You can also check out the resources and information at charlottesvilleschools.org/budget.

Students pose for picture in colorful tunics at Walker International Day.

News and Highlights December 2018

A Word from Superintendent Dr. Rosa Atkins and the Charlottesville School Board   
Forum participants place stickers on poster

Dear community members—

Thanks to so many of you who have shared your voice and time with us during our conversations about equity at Charlottesville City Schools.

At our second forum this past week, we reflected back some of the action items that have arisen so far from parents, staff, students, and community members. Participants voted on their top-priority action items. In addition, we invited participants to add any ideas that were missing from our summaries.

We are still listening. We need to hear from as many voices as possible. You can vote on your priority actions (and give us any missing ideas) by going to charlottesvilleschools.org/equity-forum. We are also working with students to make sure we hear their key perspectives. In addition, we invite faith communities, clubs, or groups to contact us about hosting a mini-forum so we can receive additional feedback.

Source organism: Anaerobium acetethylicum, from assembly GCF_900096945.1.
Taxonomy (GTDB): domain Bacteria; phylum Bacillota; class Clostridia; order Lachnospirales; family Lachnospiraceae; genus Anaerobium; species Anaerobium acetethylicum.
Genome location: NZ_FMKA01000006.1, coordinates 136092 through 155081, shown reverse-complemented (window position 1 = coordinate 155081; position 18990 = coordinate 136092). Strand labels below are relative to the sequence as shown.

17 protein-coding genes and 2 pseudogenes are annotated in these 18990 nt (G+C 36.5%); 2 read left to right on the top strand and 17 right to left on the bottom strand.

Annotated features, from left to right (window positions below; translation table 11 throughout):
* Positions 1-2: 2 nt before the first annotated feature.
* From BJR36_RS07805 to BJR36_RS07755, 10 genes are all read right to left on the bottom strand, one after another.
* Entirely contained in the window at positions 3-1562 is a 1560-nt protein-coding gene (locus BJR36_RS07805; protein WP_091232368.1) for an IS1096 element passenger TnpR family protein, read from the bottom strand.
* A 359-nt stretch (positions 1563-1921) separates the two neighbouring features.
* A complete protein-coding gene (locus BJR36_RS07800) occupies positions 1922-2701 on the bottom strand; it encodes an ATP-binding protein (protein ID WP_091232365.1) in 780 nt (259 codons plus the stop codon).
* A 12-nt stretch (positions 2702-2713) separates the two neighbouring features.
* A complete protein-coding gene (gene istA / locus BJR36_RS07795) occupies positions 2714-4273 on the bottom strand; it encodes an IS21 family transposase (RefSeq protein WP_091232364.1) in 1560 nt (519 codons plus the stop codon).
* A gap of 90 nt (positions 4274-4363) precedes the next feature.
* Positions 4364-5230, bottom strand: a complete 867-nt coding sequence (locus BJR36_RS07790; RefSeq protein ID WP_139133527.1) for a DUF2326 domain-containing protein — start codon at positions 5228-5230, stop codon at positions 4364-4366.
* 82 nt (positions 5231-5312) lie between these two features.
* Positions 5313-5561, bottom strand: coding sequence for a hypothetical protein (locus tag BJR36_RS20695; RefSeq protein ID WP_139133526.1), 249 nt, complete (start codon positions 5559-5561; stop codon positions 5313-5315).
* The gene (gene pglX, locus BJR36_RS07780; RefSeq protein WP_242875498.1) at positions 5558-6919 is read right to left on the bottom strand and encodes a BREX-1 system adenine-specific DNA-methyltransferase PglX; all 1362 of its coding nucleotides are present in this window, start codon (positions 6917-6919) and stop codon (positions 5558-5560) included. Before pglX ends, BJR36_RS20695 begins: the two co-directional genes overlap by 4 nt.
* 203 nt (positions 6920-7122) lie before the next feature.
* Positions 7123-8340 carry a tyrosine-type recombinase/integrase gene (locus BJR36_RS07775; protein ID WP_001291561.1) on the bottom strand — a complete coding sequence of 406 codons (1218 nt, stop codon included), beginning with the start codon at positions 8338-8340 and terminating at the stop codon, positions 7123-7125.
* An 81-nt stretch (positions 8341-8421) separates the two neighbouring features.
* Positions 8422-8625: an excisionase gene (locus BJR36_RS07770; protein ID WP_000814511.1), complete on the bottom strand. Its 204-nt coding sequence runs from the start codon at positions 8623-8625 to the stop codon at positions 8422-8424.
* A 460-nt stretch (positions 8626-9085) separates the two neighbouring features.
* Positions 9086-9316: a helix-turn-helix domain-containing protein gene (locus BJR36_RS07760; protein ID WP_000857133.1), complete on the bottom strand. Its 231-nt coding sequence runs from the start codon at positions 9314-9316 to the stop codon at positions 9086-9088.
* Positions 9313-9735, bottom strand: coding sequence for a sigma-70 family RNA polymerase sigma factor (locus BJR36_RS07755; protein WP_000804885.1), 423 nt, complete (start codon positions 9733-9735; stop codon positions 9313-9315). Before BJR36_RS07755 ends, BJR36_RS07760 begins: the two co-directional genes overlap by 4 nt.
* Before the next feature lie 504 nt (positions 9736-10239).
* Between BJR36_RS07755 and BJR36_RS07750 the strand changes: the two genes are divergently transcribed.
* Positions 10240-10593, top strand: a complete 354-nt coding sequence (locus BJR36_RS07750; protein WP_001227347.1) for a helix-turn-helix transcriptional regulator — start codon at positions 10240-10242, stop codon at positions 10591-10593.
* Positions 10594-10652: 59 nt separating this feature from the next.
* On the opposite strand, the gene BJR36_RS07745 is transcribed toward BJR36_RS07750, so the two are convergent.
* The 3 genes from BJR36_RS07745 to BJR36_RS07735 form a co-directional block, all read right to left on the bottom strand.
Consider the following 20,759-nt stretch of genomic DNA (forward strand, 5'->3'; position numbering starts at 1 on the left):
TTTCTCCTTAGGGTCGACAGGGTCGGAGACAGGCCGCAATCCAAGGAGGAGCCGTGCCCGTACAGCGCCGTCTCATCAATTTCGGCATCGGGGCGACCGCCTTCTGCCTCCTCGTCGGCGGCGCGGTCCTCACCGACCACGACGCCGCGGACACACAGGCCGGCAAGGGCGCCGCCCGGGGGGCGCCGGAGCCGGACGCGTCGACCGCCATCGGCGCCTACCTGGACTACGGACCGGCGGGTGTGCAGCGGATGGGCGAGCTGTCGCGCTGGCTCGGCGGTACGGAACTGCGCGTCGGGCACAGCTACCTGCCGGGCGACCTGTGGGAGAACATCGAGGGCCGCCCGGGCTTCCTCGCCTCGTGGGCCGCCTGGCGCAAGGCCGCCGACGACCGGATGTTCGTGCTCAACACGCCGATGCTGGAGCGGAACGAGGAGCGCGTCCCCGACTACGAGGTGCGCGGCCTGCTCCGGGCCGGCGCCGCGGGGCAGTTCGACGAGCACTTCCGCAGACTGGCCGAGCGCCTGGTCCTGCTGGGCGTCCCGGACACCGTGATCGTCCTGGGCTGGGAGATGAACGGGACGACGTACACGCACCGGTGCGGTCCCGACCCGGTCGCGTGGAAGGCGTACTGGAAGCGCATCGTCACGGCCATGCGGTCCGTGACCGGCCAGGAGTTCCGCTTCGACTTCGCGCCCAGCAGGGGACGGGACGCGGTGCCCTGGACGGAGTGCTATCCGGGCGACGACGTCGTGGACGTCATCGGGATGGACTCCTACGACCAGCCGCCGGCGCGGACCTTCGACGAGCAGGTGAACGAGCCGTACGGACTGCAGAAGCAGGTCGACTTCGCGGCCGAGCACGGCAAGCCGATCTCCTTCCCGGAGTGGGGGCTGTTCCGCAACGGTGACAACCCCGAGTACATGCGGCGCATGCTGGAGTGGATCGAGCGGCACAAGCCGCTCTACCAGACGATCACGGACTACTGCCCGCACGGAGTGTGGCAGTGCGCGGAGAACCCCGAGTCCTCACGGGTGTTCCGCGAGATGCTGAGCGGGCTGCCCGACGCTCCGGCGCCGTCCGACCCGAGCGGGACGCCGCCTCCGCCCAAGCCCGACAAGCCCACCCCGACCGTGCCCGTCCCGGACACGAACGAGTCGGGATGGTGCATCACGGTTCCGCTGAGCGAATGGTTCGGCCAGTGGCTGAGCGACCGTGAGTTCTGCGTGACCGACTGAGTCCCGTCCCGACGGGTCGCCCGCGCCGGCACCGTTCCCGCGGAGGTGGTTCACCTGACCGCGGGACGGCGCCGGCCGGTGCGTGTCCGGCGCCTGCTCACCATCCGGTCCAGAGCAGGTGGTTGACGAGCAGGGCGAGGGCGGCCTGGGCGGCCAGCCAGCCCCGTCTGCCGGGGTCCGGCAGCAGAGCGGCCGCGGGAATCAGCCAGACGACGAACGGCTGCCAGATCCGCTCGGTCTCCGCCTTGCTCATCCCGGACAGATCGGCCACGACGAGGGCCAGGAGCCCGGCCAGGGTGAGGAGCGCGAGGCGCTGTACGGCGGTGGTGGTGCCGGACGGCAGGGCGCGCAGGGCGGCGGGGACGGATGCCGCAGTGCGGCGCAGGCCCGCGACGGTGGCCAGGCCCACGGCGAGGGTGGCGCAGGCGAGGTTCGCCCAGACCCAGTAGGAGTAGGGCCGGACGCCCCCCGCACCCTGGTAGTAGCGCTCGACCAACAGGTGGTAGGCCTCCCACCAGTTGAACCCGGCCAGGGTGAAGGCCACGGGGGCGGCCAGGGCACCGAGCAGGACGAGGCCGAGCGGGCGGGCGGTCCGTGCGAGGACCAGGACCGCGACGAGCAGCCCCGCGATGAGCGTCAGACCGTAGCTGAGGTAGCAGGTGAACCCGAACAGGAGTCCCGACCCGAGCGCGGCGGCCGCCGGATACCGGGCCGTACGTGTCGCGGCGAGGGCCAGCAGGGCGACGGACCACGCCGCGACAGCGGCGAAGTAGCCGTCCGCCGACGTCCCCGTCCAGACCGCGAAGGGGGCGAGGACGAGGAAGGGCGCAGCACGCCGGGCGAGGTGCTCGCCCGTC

Why is listening so important? We cannot fully address these issues unless we better understand them.

The values our community is expressing – that all students are loved, that all gifts are recognized, that all potential is nurtured – are the values of our staff, leaders, and Board. We have been actively working to promote this vision for decades, and yet, like schools across the country, our schools show how challenging it is to eradicate disparities.

So we are listening to learn what has been working and what needs to be improved. What haven’t we tried? What barriers are we not seeing?

In addition to listening, we are also acting. We are forming a committee on equity with a broad coalition of school and community stakeholders. We are doing internal reviews of our data, programs, and efforts. We are mapping resources of sister school divisions and model equity programs so that we can learn from others. The School Board is drafting an equity policy that will guide our practices and lay a foundation for parity.